More than 200,000 of Russia’s brightest and best have fled, removing their talents from the war economy. Russia is now considering emigration restrictions, while the UK is realising the opportunity at hand. By helping these Western-minded professionals build a new life, we starve Putin of resources. What's more, our own businesses thrive as Russian talent fills the skill gaps.
Russia sees IT skills loss as a war issue
Of course, the Kremlin has already gone through official channels to slam talk about restrictions as fake news. What's that Bismarck quote again: "Never believe anything until it has been officially denied"?
Russia knows its skilled people are a key resource to keep the economy functioning. As English is the language of IT the world over, IT professionals are particularly able to slot into jobs overseas. The Kremlin, however, wants to stop them, which is scary as dissent is already criminalised. Anyone who is openly against the war and trying to leave may find the FSB knocking on their door.
Opportunity for the UK
James Wallace-Dunlop of Immigration Consultancy J Dunlop & Co argues that welcoming these professionals to the UK would be a triple win for the UK and for the west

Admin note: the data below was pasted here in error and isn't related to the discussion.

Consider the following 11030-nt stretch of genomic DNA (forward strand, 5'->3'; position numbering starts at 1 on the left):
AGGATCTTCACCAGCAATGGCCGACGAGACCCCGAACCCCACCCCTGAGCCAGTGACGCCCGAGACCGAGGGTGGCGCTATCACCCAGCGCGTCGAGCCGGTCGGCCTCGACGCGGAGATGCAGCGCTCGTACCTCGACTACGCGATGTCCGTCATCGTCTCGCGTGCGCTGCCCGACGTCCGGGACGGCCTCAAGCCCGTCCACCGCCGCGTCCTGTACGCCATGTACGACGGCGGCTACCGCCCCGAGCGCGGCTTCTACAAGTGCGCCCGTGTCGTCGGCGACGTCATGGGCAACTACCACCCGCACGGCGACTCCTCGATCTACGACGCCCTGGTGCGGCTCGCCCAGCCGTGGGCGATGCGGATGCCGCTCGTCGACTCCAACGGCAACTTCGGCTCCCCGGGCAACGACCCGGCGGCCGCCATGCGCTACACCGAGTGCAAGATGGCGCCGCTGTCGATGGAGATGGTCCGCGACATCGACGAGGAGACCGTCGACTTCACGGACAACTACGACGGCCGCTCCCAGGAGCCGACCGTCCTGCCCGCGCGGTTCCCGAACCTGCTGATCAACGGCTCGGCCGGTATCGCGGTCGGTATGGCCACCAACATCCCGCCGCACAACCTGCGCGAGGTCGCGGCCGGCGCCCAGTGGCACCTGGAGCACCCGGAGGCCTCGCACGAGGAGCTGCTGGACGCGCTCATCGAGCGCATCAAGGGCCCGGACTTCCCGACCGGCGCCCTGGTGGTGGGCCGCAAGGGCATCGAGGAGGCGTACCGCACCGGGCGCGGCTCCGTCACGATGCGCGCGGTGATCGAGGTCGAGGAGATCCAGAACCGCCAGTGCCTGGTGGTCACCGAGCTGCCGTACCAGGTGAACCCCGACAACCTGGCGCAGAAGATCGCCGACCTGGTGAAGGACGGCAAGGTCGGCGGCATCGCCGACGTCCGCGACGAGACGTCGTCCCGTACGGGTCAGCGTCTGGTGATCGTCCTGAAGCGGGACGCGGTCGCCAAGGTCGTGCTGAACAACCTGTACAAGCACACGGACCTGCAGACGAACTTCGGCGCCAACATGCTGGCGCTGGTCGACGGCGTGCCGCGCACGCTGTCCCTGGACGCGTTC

- Russian IT professionals tend to be very good indeed, a legacy from soviet days when a career in maths/sciences made it easier to get on with one's job and avoid risky political situations. They are an asset to whoever employs them.
- The UK has increasing shortages in the tech skills needed to maintain our position as the foremost European hub for FinTech, blockchain, and cloud computing.
- Denying Putin the skills, and foreign exchange generating capabilities, of Russians with highly marketable and internationally desirable expertise is a sensible move.
Facilitating the move
For all the reasons that Putin wants to stop Russian IT professionals leaving, the UK should be rolling out a red carpet. Some key measures are needed to facilitate this. We need to allow Russian immigrants to: .
- Apply for UK visas in neighbouring countries, so they don’t have to wait in Moscow, sitting ducks at the mercy of the FSB/KGB, while the applications are considered.
- Prove their English language skills in an interview with a visa officer, rather than forcing them to sit an English language test (test centres are full, causing delays)
Even without the changes, James Peters, President of Global Expansion observes:
“If a company doesn’t yet have a UK presence, we can set up a partnership that turbocharges their opening, and can sponsor the right global talent for their launch. The Skilled Worker visa which replaced Tier 2 is a big improvement. It works brilliantly for companies hiring Russian, or any other, talent.
There is no more 28 days advertising, no more quotas. US corporations keen to extract talent from Russia can get boots on the ground in London in under a month. It’s a great way to fill a skills gap”.